Solution: I tried to fight the fact that 1) Spain's exposure to Asians had been limited for many years, and 2) anyone with small eyes is called “Chino/a”. Even some Spanish people are nicknamed that. I no longer get crazy angry, rather if I pick up a good vibe from a curious person, I smile and say, “I'm Canadian. And my parents are from the Philippines.” Usually people get it and if I make a new friend, bonus points!

Tuesday, April 7, 2015

Living in Spain with a Dog

I have written many posts about what it's like to move to Spain with a cat – in short, my advice is: try to avoid it. Recently, I had an opportunity to experience what it's like to have a dog while being an auxiliary. In Madrid, I stayed in the apartment of a friend who's in BEDA and currently fostering. It was an eye-opening experience. I learned that although at times it's inconvenient having a cat, those times are very few and far between. Owning a dog while working in Spain has many disadvantages.
Number one on most auxiliaries' lists is travelling. Often it's a last-minute, impulsive decision. It's easy to decide to hop on a train to a nearby town, or take advantage of a last-minute seat available in someone's car. The problem for dog owners is having to return within a few hours to walk the dog. This is what happened to me when I wanted to visit Alcalá de Henares. Some might say I should've timed it to coincide with before, or after, the midday siesta. However, I'm not that type of traveller. I like to wake up in a relaxed way, visit what's open, have a two-hour lunch on the terazza, and wait for a monument to re-open at five o'clock. Having to skip the rest of the monuments and return to Madrid to walk the dog sucked.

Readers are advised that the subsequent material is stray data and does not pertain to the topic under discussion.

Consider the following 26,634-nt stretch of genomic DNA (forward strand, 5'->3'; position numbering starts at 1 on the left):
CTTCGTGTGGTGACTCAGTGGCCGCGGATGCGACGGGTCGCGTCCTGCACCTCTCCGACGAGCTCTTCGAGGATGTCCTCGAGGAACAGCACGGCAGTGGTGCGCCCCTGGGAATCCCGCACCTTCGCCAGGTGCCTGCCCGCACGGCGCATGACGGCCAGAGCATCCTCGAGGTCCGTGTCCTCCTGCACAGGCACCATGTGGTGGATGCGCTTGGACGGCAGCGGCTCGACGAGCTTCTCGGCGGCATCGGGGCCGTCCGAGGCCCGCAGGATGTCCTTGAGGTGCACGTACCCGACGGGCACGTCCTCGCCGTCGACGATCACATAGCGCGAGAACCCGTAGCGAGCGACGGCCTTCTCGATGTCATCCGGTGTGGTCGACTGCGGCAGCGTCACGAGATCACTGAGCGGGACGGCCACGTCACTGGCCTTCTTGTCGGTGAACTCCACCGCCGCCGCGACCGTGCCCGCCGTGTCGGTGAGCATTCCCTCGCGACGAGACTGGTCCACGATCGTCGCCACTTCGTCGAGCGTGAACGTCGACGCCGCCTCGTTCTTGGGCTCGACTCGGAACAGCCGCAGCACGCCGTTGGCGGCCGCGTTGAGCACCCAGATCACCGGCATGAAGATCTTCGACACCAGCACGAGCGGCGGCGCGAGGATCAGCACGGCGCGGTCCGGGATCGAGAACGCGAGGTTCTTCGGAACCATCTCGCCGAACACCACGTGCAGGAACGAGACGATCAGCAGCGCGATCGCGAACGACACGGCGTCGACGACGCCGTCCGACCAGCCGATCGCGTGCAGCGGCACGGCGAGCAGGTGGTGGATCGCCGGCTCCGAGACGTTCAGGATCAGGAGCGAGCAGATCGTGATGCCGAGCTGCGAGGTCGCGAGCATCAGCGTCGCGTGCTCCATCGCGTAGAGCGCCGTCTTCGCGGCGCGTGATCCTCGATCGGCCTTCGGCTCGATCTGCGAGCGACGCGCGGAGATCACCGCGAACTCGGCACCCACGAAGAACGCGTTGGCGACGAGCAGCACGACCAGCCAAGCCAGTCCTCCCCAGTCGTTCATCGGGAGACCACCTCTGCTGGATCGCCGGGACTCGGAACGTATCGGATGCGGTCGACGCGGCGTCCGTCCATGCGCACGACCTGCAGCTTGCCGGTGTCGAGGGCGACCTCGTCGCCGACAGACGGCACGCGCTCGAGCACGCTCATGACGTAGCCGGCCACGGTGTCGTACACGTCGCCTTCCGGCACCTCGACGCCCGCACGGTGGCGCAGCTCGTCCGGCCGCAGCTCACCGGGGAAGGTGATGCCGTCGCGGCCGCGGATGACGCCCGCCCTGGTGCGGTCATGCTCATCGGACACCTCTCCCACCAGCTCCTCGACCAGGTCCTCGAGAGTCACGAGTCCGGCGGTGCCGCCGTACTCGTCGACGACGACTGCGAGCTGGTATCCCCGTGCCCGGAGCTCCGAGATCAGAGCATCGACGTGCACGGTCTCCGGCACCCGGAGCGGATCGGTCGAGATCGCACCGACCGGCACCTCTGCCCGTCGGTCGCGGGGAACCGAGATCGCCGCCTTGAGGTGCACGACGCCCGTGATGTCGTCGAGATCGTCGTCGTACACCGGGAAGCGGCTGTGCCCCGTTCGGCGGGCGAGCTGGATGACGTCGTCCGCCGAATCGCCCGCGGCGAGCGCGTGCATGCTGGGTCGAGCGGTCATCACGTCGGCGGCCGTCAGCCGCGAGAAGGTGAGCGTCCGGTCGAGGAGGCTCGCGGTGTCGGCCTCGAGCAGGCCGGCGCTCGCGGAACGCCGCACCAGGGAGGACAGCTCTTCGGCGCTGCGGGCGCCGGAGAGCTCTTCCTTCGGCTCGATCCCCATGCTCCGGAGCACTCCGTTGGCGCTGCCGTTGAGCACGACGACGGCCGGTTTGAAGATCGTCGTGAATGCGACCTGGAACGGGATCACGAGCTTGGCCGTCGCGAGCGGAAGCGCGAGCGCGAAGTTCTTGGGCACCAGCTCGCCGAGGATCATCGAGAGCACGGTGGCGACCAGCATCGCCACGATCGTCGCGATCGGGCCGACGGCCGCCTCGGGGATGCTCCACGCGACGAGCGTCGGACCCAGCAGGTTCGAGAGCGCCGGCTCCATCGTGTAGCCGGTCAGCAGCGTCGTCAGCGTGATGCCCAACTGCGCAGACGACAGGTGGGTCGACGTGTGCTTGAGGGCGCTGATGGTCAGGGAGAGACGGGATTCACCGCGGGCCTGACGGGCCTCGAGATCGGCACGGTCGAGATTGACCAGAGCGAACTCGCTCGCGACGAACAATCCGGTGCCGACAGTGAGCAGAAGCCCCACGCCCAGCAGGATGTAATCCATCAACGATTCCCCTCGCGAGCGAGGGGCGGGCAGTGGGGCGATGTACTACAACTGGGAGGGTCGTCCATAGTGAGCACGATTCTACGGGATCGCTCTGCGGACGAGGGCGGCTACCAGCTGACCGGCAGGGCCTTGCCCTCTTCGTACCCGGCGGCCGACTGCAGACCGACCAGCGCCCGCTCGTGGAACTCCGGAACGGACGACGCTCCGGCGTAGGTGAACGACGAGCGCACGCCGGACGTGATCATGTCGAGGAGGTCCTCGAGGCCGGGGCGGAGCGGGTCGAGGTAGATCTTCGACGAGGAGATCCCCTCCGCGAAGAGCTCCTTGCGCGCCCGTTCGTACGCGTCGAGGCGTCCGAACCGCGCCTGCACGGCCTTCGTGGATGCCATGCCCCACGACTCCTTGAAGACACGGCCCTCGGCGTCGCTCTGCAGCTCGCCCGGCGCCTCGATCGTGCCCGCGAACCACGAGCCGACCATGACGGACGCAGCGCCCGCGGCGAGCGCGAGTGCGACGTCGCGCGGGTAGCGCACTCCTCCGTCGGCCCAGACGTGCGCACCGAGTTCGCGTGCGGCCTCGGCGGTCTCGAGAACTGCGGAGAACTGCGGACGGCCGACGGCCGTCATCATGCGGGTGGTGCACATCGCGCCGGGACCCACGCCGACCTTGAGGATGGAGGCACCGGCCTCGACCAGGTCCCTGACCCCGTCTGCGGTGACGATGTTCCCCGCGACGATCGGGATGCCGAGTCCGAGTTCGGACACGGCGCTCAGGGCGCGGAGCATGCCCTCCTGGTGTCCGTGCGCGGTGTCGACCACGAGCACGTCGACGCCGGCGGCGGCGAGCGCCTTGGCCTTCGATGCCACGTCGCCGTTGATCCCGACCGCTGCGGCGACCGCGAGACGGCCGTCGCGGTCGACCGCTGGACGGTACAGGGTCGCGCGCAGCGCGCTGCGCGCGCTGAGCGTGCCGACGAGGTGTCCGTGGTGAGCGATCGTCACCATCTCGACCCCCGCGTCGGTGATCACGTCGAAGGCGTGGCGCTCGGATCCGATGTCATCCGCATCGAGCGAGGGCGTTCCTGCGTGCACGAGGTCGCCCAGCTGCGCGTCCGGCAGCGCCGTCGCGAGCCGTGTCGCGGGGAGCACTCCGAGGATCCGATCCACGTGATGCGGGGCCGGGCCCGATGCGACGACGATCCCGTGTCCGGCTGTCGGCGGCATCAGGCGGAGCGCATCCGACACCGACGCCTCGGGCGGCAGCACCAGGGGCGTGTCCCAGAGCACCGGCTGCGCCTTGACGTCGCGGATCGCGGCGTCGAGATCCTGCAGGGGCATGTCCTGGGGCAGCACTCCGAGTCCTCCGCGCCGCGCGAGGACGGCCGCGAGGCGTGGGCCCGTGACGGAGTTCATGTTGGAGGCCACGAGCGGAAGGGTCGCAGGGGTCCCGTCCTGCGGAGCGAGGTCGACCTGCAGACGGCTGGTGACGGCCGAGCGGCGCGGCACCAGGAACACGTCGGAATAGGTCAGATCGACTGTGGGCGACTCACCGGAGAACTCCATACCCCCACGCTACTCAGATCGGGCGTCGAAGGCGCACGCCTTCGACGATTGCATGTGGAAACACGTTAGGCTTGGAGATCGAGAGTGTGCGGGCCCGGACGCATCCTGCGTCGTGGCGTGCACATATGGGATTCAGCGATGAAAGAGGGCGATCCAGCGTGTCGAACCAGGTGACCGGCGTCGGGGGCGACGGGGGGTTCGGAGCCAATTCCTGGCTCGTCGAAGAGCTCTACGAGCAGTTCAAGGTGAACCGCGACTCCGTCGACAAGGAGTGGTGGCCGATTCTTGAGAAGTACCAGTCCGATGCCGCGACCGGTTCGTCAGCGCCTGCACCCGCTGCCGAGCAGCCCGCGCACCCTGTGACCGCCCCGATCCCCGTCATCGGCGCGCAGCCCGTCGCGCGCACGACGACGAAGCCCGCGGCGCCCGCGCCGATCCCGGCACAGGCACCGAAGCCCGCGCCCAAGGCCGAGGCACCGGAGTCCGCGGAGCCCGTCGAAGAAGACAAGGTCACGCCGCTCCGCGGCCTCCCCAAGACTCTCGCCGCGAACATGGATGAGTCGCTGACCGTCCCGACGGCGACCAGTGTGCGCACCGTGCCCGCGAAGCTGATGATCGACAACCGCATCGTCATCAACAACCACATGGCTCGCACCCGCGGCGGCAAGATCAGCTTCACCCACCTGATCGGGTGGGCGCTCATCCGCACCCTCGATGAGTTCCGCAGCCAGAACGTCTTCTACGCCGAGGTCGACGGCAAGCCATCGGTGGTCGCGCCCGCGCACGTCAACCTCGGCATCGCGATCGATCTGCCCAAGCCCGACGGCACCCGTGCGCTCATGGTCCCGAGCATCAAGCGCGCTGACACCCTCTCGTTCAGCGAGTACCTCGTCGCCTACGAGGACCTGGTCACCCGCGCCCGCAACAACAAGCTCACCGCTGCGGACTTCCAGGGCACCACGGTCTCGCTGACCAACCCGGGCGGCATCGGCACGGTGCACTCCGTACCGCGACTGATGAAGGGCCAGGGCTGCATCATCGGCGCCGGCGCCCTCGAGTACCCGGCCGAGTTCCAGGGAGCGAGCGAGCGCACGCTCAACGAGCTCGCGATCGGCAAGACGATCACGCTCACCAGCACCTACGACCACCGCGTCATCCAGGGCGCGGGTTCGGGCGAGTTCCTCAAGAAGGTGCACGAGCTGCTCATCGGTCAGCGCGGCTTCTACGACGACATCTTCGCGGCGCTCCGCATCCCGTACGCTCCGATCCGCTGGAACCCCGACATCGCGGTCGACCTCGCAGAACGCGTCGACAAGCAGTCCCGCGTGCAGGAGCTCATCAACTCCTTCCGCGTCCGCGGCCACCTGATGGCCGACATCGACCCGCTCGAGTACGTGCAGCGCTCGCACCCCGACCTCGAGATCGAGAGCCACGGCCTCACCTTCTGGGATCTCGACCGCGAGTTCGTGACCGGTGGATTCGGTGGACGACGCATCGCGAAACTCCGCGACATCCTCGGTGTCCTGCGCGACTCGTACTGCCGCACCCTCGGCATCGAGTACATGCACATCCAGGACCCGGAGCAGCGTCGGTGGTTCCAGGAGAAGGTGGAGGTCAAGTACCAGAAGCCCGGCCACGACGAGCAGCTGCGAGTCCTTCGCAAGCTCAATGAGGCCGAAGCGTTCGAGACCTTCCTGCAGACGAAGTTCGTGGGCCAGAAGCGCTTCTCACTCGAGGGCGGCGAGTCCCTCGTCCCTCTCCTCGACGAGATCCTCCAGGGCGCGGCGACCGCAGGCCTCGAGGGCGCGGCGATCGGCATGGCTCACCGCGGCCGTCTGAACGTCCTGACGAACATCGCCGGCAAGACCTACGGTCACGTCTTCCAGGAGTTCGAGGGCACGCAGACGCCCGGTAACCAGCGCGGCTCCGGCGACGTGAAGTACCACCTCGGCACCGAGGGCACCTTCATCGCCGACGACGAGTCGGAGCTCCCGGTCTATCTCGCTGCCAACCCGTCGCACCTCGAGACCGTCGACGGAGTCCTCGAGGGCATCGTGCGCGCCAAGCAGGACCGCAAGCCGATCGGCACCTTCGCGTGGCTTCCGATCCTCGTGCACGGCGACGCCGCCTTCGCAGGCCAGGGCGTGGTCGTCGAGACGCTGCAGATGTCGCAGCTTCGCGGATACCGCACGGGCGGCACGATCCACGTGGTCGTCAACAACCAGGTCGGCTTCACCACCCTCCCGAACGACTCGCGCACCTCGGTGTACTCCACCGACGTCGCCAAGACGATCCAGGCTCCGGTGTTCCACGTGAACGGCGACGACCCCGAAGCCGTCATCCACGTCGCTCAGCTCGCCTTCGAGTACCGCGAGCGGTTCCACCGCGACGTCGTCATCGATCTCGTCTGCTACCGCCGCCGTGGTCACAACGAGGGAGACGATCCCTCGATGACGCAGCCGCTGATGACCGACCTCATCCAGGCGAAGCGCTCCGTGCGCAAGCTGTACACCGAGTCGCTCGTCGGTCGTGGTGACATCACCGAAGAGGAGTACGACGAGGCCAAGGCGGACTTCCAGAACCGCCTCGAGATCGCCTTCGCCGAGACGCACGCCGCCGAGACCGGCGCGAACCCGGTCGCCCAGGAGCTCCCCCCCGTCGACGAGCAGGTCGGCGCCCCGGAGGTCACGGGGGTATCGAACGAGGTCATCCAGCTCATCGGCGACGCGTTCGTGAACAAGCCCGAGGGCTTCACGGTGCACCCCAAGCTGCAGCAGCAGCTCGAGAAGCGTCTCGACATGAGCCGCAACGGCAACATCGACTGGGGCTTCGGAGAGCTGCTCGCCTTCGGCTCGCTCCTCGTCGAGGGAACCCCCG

As a social person, I find that activities I plan on taking a couple of hours to do, end up taking much longer. For example, if I'm out with friends and meet new people, and they invite me on the spot to check out more places, I'll easily take them up on their offer. Making new friends is important to me. I'd hate to turn people down because I have to walk a dog. On the other hand, something to consider is that with a dog, it's easy to meet people through clubs or by simply taking Rover for a walk.
Cute, but a lot of work.
What I discovered during my visit was that at this time, while I'm still in travelling, exploratory, impulsive, social mode, I can't own a dog while in Spain. And if you're like me, neither should you.